San Antonio — The better team doesn’t always win. If it did, college basketball would be dreadfully dull and not worth watching, instead of a billion-dollar industry that draws 68,257 spectators to the Alamodome for a Saturday night game on the final day of March.
But the better team does usually win, and on Saturday night that clearly was the case.
Watching Kansas and Villanova on the same court left no doubt as to which was the more complete basketball team.
Sure, the Kansas players and coaches left the building quietly with sad dispositions, but they didn’t leave it kicking themselves for an opportunity lost. Villanova didn’t give Kansas any opportunities and left nothing to chance in hammering the Jayhawks’ first Final Four team since 2012, 95-79.
Kansas basketball v. Villanova (Final Four)
View a gallery of images from the Kansas Jayhawks' semifinal game against the Villanova Wildcats on Saturday, March 31, 2018 at the Alamodome in San Antonio, Texas.
Moving the ball as if it were a hand grenade about to explode if touched by human skin for more than a few seconds, Villanova put the ball in the hands of wide-open 3-point shooters right from the jump and took a 22-4 lead.
“I thought if we could get it to single figures at halftime, maybe we could have a chance,” Kansas coach Bill Self said afterward. “And we didn’t. We’ve been down to good teams on the road by at least 15 or more. But we haven’t been down to Villanova by 15.”
The Big 12 advanced three teams to the Elite Eight and one to the Final Four to earn consensus designation as the best conference in the nation in 2018.
Villanova knocked off the Big 12’s three best teams — West Virginia, Texas Tech and Kansas — by a combined margin of 40 points.
“I thought they were great,” Self said. “That’s as good a team as we’ve played against that I can remember.”
Armed with way less frontcourt depth than a typical Self squad, the Jayhawks grew smaller when Dwight Coleby transferred to Western Kentucky, where he was a key member of an NIT Final Four team, and again when Jack Whitman, a William & Mary transfer, didn’t last the summer and quit the program. Then Billy Preston, who sat in the stands Saturday, never gained eligibility after an investigation into the source of the money used to purchase his Dodger Charger.
Still, Kansas was able to come from behind to win the Big 12 regular season and then win the conference tournament playing without center Udoka Azubuike (sprained MCL).
Big 12 regular-season championship, Big 12 tournament title, Final Four appearance after winning a classic overtime game against Duke in the Elite Eight.
Those accomplishments will dominate the lasting memories of this team, not losing to a better team that played its best at the best time of year to do so.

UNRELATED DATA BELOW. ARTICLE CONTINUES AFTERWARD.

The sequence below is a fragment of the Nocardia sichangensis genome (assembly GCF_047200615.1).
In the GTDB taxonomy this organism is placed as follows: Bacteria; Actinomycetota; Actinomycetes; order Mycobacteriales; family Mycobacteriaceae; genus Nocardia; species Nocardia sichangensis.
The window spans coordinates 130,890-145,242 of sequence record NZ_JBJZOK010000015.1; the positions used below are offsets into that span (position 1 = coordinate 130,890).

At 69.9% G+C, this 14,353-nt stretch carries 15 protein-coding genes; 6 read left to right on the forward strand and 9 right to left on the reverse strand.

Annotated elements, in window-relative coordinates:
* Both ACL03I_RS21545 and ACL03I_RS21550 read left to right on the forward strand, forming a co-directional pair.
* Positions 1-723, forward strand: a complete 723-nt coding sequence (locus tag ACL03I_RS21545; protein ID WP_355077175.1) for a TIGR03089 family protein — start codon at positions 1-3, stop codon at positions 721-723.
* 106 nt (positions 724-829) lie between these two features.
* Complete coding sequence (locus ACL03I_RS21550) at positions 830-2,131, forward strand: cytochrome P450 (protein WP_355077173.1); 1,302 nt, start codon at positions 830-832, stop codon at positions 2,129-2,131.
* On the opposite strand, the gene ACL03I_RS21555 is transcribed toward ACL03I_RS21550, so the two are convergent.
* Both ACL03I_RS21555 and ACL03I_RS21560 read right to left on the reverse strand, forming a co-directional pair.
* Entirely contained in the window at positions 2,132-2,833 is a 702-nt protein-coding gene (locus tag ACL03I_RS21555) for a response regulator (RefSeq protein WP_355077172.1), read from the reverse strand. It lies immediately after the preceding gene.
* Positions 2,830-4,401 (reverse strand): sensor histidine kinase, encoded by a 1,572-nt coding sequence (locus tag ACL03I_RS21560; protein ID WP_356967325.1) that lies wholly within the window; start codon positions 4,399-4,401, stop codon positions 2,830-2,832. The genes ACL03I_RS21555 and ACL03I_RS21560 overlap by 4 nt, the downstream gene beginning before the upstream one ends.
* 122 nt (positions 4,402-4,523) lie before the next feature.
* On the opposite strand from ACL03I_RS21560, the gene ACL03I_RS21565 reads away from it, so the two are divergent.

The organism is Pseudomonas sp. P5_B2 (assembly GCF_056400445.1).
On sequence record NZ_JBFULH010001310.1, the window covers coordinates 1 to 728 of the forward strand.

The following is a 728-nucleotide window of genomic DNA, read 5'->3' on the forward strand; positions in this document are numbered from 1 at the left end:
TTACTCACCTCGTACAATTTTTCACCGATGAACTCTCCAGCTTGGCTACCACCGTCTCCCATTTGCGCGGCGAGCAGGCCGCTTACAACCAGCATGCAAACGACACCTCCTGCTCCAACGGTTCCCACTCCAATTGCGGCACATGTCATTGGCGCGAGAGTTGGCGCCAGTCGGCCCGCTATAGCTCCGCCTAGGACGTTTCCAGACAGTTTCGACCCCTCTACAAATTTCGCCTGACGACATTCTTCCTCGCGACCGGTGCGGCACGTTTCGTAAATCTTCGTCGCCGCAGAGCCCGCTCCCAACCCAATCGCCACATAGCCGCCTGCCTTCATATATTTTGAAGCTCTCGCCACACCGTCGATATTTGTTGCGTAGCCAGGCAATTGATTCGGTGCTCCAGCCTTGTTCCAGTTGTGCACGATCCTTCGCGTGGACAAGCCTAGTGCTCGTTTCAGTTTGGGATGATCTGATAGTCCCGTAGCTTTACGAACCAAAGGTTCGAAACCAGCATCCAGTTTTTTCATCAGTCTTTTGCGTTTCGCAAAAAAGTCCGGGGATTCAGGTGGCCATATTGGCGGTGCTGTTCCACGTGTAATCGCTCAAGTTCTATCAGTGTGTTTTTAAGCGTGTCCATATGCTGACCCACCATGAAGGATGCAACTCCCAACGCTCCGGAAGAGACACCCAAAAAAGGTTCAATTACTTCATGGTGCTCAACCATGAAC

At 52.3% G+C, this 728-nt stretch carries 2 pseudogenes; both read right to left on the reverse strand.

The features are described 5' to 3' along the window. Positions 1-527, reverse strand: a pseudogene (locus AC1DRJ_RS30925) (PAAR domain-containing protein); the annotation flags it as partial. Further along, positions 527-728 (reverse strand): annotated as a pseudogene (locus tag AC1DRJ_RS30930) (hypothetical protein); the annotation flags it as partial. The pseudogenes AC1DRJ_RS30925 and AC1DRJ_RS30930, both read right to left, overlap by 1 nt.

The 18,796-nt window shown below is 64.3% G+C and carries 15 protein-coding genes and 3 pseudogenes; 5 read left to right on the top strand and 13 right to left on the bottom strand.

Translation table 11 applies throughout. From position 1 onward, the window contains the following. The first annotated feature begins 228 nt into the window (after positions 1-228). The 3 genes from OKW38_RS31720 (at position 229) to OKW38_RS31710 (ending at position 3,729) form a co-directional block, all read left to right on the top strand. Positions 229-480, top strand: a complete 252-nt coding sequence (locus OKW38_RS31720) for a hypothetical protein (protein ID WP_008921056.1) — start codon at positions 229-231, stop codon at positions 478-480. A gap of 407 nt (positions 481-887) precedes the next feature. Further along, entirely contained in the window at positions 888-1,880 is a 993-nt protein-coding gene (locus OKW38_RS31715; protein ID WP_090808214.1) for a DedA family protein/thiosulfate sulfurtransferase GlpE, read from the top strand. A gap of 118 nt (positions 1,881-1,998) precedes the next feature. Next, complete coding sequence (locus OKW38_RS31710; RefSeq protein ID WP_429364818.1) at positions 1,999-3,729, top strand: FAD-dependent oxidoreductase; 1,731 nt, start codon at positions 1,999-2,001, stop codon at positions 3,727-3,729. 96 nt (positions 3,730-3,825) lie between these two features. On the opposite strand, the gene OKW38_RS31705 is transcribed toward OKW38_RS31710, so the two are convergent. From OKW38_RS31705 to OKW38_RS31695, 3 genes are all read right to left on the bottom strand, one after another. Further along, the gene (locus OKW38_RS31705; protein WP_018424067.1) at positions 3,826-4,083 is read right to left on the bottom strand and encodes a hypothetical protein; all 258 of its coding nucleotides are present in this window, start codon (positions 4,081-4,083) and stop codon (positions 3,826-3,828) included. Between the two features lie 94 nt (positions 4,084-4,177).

Fans watch KU play in the Final Four from Allen Fieldhouse, downtown Lawrence
Kansas basketball fans watched the Jayhawks play in the Final Four from various locations throughout Lawrence. The game against Villanova was played on the video board at Allen Fieldhouse. KU lost to Villanova, 95-79.
Villanova proved it’s more than a band of great shooters in winning an Elite Eight game against Texas Tech despite making just 4 of 24 3-pointers.
Villanova’s 3-point shooting, a Final Four record 18 makes on 40 attempts, was the reason Kansas could never come within single figures, but not the only reason the Big East squad advanced to a Monday night title game vs. Michigan.
As national player of the year Jalen Brunson (18 points, six assists) said, if the Wildcats weren’t making so many shots they would have shifted into grinder mode, and in his opinion, would, “maybe win by one or two possessions.”
A big part of the reason the victors shot so well was that the shooters were so open in transition and in the halfcourt. Kansas’ plan to trap ball screens didn’t work in the game the way it did in practice and it was abandoned and never replaced by anything that worked a whole lot better, although the zone Kansas used for a first-half stretch slowed down the Wildcats temporarily.
When the better team wins, it’s tough to pin it on strategy.
“I’m really proud of our guys,” said Self, who no doubt is in lockstep with the Kansas fan base on that front. “We did not have the perfect roster in may ways to probably win 31 games and win the league in a great conference and (win the) conference tournament and get to the Final Four in a lot of ways. And to be honest with you, it felt like today it kind of just caught up with us.”
Much later than most expected. The season that revolved around the highly entertaining ball of feel-good energy, senior point guard Devonte’ Graham, sparkled with far more thrills than spills.
More news and notes from Kansas vs. Villanova
- Final Stop: Jayhawks crushed by 3-pointers in Final Four loss to Villanova
- Tom Keegan: Final Four loss doesn’t take away from Jayhawks’ accomplishments
- Notebook: Azubuike’s mom attends first game; KU players undecided on NBA futures
- Villanova’s defense of 3-point line just as crucial as its shots from behind it in Final Four win
- The Keegan Ratings: Devonte' Graham tops ratings in final game of stellar career
- Disappointed fans in downtown Lawrence: KU simply got ‘outplayed’ but ‘we’ll be back’ next year
- Villanova knocks Kansas out at the Final Four